May 1 - 2
April 1 - 2
March 1 - 2
February 1 - 2
January 1 - 2

2006
Music Awards
December 1 - 2
November
1 - 2
October
1 - 2 - 3
September
1 - 2
August
1 - 2
July
1 - 2
June 1 - 2
Feis Ile
Special
May
1 - 2
April
1 - 2
March
1 - 2
February
1 - 2
January 1
- 2

2005
Music Awards
December 1 - 2
November 1 - 2
October
1- 2
September
1 - 2
August
1 - 2
July
1 - 2
June
1 - 2
Feis Ile
Special
May
1 - 2
April
1 - 2
March
1 - 2
February
1 - 2
January
1 - 2

2004
December 1 - 2
November 1 - 2
October
1 - 2
September
1
August
1
July
1
June
1
May
1
April 1
March 1
February
1
January
1

No archives for 2002-2003

 
Malt maniacs goodies
 

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The Magical History
of the Great
Brora Distillery
1969 - 1983

   


 

Ye Auld Pages
that used to be here

   

 

 



Disclaimer
 

All the linked files (mp3, video, html) are located on free commercial or non-commercial third party websites. Some pictures are taken from these websites, and are believed to be free of rights, as long as no commercial use is intended.

I always try to write about artists who, I believe, deserve wider recognition, and all links to mp3 files are here to show you evidence of that. Please encourage the artists you like, by buying either their CDs or their downloadable 'legal' tracks.

I always add links to the artists' websites - if any - which should help you know more about their works. I also try to add a new link to any hosting website or weblog which helped me discover new music - check the column on the right.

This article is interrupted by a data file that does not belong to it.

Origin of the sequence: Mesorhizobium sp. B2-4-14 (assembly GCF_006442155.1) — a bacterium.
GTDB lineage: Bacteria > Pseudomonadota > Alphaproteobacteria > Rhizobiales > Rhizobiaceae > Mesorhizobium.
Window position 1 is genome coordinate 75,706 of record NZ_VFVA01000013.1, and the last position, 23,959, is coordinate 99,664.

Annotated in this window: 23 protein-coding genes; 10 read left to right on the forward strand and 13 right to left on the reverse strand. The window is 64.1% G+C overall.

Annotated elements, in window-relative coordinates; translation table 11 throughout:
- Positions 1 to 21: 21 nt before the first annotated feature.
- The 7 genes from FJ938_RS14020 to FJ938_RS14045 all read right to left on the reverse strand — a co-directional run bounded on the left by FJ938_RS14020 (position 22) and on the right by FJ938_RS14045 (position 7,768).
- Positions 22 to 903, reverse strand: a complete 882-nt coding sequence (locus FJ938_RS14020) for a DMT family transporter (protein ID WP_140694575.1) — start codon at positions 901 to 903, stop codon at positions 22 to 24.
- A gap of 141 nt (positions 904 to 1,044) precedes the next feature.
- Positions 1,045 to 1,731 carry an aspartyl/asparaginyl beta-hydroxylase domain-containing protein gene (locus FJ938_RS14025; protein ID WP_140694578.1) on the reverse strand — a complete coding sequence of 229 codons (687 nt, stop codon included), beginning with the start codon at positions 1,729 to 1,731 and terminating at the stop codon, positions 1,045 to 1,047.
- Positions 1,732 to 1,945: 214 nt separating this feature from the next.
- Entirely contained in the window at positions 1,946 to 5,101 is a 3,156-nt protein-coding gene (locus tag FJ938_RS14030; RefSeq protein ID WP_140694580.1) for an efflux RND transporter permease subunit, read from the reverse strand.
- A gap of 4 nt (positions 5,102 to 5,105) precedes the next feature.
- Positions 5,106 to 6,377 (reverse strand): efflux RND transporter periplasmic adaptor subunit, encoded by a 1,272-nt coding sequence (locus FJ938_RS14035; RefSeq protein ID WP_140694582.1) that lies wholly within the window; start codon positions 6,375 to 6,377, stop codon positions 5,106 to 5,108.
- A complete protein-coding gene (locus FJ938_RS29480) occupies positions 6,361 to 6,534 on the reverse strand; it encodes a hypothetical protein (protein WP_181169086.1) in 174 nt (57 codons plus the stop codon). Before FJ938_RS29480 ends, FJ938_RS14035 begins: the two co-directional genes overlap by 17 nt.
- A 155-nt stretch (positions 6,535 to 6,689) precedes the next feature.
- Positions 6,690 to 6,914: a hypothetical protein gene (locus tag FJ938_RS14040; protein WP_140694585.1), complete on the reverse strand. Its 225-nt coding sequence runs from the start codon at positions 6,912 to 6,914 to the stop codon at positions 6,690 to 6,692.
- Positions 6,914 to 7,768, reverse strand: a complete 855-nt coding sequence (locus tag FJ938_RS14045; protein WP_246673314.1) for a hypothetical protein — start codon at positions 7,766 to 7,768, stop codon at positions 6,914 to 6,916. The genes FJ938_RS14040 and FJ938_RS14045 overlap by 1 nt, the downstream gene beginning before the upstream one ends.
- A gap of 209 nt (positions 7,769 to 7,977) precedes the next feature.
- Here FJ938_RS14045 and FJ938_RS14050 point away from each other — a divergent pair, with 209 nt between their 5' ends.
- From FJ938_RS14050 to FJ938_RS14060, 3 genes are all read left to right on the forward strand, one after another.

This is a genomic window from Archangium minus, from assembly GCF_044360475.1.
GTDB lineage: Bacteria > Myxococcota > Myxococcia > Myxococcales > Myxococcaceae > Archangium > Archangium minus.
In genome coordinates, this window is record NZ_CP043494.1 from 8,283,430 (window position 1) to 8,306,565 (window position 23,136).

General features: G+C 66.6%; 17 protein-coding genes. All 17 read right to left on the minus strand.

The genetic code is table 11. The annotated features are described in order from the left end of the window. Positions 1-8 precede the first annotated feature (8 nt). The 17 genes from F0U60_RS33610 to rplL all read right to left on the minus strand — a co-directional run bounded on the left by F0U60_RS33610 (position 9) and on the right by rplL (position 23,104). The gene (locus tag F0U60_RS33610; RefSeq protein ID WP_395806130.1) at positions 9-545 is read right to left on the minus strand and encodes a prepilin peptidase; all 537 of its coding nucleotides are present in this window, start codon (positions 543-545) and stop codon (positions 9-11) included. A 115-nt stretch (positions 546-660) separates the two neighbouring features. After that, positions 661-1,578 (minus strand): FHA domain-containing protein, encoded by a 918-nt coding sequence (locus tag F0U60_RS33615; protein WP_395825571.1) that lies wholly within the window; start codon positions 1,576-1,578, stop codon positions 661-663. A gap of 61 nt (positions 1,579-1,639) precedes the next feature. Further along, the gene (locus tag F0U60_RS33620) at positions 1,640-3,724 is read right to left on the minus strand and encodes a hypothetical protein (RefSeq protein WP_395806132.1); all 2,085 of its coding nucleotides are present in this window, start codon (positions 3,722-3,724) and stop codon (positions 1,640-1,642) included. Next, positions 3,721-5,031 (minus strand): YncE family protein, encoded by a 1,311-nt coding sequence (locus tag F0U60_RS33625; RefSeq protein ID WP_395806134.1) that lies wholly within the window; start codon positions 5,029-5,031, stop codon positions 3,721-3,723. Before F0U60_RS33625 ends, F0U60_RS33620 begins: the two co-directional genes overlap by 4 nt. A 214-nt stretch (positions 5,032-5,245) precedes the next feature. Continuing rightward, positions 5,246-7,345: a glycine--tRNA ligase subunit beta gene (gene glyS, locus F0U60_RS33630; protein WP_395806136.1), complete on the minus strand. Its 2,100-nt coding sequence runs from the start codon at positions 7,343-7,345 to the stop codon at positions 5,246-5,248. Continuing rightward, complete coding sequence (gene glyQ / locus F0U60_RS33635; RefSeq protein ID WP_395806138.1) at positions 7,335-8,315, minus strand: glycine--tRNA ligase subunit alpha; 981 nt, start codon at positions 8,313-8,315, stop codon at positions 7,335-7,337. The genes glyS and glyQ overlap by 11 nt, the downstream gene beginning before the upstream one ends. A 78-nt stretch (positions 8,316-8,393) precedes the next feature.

I almost never upload any mp3 file on my own server, except when dealing with artists I personally know, and who gave me due authorizations, or sometimes when I feel a 'national' artist deserves wider recognition. In that case, the files will remain on-line only for a few days.

I do not encourage heavy consumption of alcoholic beverages, nor dangerous motorbike riding. But life is short anyway...

As they say here: 'L'abus d'alcool est dangeureux pour la santé - à consommer avec modération'

   
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Copyright Serge Valentin
Angus MacRaild
2002-20
22

 


Scotch Legal Announcement


 
 

January 23, 2022


Whiskyfun

Armagnac is back again

  Armagnac
As it happens, the fantastic – if a little pricey - new Glendronach 50 that we tried the other day made me want to try more armagnac. You must never resist your wills, you understand.

'1 bottle for 2 good glasses of Grande Fine d'Armagnac 25 years old.' Imagine the size of the glasses back then.

Domaine de Baraillon 2005/2021 (49.9%, Swell de Spirits, folle blanche, 100 bottles)

Domaine de Baraillon 2005/2021 (49.9%, Swell de Spirits, folle blanche, 100 bottles) Four stars
Folle blanche remains the star varietal of armagnac. It used to be too in Cognac but that was before phylloxera vastatrix. Glad to try a younger, and possibly fiercer Baraillon. Colour: amber. Nose: pretty chocolaty and earthy, robust for sure, with some mint liqueur and whiffs of old dunnage warehouse. Rum-and-raisin ice cream, then many mentholated, almost turpentine-y notes, fir honey, then miso and old walnuts. I suppose that sums it up. Mouth: big boy, even more robust but also sweeter and fruitier, more 'stewed', with many chocolates filled with many liqueurs. A lot of chestnut honey, then coffees, bidis and a feeling of thuja wood. It's even got something Moroccan, hard to describe. Tajine with prunes?  Finish: long, on Jaffa cakes, marmalade, and more menthol again in the aftertaste. Some chocolaty oakiness and heavier black tea in the aftertaste, plus liquorice wood. Comments: indeed, robust and even a tad rustic, but this is armagnac. Great for your hipflask. An old, precious, genuine silver hipflask.